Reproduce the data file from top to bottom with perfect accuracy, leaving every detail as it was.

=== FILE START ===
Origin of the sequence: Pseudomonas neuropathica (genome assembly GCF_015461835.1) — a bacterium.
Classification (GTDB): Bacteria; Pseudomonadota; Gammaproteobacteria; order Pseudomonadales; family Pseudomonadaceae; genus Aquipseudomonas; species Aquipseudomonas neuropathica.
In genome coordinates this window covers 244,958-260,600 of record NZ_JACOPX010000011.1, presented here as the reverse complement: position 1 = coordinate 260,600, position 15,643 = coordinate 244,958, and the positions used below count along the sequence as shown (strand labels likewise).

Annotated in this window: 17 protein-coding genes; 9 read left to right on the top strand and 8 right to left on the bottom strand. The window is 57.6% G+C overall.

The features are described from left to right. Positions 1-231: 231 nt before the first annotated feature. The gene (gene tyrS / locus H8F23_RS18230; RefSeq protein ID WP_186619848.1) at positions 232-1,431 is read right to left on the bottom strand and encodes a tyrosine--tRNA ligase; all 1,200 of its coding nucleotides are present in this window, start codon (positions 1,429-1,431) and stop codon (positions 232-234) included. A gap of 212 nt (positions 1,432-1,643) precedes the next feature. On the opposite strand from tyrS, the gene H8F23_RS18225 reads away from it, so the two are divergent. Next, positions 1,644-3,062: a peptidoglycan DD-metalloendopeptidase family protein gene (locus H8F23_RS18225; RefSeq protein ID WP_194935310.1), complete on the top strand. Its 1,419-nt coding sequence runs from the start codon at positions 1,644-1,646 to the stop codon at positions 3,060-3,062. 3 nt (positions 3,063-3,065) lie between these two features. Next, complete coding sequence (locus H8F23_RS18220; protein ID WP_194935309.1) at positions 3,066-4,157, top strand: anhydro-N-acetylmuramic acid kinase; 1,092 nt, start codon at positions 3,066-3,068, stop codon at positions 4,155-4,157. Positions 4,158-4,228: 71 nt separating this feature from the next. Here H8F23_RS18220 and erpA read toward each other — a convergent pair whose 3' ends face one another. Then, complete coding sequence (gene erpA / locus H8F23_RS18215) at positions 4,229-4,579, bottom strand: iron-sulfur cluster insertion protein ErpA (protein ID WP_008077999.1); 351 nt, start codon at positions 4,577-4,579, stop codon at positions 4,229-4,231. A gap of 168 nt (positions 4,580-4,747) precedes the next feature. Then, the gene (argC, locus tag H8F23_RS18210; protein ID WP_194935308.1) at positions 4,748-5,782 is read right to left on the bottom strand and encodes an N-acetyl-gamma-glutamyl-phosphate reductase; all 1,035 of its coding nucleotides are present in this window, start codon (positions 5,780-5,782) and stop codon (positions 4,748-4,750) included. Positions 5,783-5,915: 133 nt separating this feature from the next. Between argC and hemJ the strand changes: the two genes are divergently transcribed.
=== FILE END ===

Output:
Origin of the sequence: Pseudomonas neuropathica (genome assembly GCF_015461835.1) — a bacterium.
Classification (GTDB): Bacteria; Pseudomonadota; Gammaproteobacteria; order Pseudomonadales; family Pseudomonadaceae; genus Aquipseudomonas; species Aquipseudomonas neuropathica.
In genome coordinates this window covers 244,958-260,600 of record NZ_JACOPX010000011.1, presented here as the reverse complement: position 1 = coordinate 260,600, position 15,643 = coordinate 244,958, and the positions used below count along the sequence as shown (strand labels likewise).

Annotated in this window: 17 protein-coding genes; 9 read left to right on the top strand and 8 right to left on the bottom strand. The window is 57.6% G+C overall.

The features are described from left to right. Positions 1-231: 231 nt before the first annotated feature. The gene (gene tyrS / locus H8F23_RS18230; RefSeq protein ID WP_186619848.1) at positions 232-1,431 is read right to left on the bottom strand and encodes a tyrosine--tRNA ligase; all 1,200 of its coding nucleotides are present in this window, start codon (positions 1,429-1,431) and stop codon (positions 232-234) included. A gap of 212 nt (positions 1,432-1,643) precedes the next feature. On the opposite strand from tyrS, the gene H8F23_RS18225 reads away from it, so the two are divergent. Next, positions 1,644-3,062: a peptidoglycan DD-metalloendopeptidase family protein gene (locus H8F23_RS18225; RefSeq protein ID WP_194935310.1), complete on the top strand. Its 1,419-nt coding sequence runs from the start codon at positions 1,644-1,646 to the stop codon at positions 3,060-3,062. 3 nt (positions 3,063-3,065) lie between these two features. Next, complete coding sequence (locus H8F23_RS18220; protein ID WP_194935309.1) at positions 3,066-4,157, top strand: anhydro-N-acetylmuramic acid kinase; 1,092 nt, start codon at positions 3,066-3,068, stop codon at positions 4,155-4,157. Positions 4,158-4,228: 71 nt separating this feature from the next. Here H8F23_RS18220 and erpA read toward each other — a convergent pair whose 3' ends face one another. Then, complete coding sequence (gene erpA / locus H8F23_RS18215) at positions 4,229-4,579, bottom strand: iron-sulfur cluster insertion protein ErpA (protein ID WP_008077999.1); 351 nt, start codon at positions 4,577-4,579, stop codon at positions 4,229-4,231. A gap of 168 nt (positions 4,580-4,747) precedes the next feature. Then, the gene (argC, locus tag H8F23_RS18210; protein ID WP_194935308.1) at positions 4,748-5,782 is read right to left on the bottom strand and encodes an N-acetyl-gamma-glutamyl-phosphate reductase; all 1,035 of its coding nucleotides are present in this window, start codon (positions 5,780-5,782) and stop codon (positions 4,748-4,750) included. Positions 5,783-5,915: 133 nt separating this feature from the next. Between argC and hemJ the strand changes: the two genes are divergently transcribed.